It’s the infrastructure, stupid

In the US Presidential campaign of 1992, Bill Clinton’s team famously had the slogan, ‘It’s the economy stupid’, pinned to its office walls. Clearly, the Coalition Governments, both federally and in the states have something similar reminding them just how important the improvement of the country’s infrastructure is to the economy, or their ratings in the polls.

 

This year has seen a series of commitments to infrastructure spending from governments with massive figures being bandied about, a few billion here, and a few billion there. This week has seen another series of announcements in speeches by politicians.

 

The ‘Infrastructure’ Minister in Abbott’s ‘Infrastructure’ Government is Warren Truss and this week he continued his tour of the country by talking about how much is going to be spent on the new Bridges Renewal Programme and Round Four of the Heavy Vehicle Safety and Productivity Program.

 

These are relatively small commitments, $500 million over the next five years, but Truss is pronouncing these kinds of things weekly. Last week, it was Northern Territory development, Queanbeyan bypass and the Bruce at Cairns. The week before it was the second Toowoomba Range Crossing…..

 

In New South Wales, Roads and Freight Minister, Duncan Gay, talked about record funding to up productivity and efficiency of the NSW freight network, as part of the 2014-15 State Budget. His statement is another list of spending commitments for freight related improvements.

 

As an industry, trucking needs to work out how much of this is new money and how much was already in the pipeline. Is there actually going to be that much more and improved infrastructure available to freight, than there would have been before all of these announcements were made?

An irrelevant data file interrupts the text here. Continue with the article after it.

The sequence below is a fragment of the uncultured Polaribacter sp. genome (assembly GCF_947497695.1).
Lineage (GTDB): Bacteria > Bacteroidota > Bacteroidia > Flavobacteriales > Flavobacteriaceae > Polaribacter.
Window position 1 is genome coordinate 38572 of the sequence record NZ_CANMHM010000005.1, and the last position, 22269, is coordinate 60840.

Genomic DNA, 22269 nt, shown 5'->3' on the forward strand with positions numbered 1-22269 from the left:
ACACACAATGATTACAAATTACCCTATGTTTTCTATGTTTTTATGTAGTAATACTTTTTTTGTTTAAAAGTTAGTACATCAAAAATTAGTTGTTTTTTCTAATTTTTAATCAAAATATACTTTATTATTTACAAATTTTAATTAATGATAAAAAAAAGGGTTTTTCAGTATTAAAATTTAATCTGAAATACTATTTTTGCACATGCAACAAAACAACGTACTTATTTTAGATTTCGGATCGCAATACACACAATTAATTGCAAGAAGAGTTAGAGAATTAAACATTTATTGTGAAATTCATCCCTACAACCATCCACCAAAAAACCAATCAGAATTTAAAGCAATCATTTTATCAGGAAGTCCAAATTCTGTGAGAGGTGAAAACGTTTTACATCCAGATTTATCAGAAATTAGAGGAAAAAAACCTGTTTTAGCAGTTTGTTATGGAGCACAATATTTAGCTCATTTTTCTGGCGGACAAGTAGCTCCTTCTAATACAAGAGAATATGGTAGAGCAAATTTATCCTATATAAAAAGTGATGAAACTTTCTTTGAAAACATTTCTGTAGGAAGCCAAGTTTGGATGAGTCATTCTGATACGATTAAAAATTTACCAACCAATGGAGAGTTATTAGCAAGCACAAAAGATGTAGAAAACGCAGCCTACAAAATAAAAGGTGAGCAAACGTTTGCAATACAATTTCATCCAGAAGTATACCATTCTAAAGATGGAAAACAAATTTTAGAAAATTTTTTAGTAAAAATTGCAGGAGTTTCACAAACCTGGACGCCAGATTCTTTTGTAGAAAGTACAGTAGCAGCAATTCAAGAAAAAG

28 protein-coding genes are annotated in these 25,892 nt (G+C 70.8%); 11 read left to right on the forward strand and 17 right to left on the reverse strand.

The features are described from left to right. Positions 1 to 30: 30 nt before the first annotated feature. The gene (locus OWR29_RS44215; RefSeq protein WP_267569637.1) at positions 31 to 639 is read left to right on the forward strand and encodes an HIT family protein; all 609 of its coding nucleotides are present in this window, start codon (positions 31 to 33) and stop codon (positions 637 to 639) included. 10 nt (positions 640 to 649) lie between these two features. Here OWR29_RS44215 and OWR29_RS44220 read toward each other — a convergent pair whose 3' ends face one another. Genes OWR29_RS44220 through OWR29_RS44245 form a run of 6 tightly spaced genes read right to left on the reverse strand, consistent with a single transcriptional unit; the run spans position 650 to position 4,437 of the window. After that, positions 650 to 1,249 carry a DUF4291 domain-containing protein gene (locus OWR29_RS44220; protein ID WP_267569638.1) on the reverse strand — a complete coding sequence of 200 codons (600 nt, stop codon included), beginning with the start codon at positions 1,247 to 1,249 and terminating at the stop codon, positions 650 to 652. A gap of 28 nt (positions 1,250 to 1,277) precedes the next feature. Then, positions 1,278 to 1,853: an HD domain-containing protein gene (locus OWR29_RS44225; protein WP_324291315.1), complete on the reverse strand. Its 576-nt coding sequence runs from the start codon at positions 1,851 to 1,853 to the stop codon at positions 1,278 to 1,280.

What we do know for sure is, governments now understand spending on and thinking about freight is important. This is a victory for lobby groups who have been banging on to the authorities about the massive increase in the freight task for well over ten years.

 

Another victory is the presentation to the Senate of rule changes to increase the independence of Infrastructure Australia. This should free up the way infrastructure development is planned, funded and carried out. More good news for the freight industry.

 

This all seems to be good news, and it is. We are still not sure how much of this spending is new money, but funds from government asset sales will definitely boost the amount available. If there is a cloud on the horizon, it’s the prospect of massive road works over periods of years in the areas where congestion is already a major problem. C’est la vie.

 

Duel with a dual clutch Big dogs on the road

Author: Tim Giles

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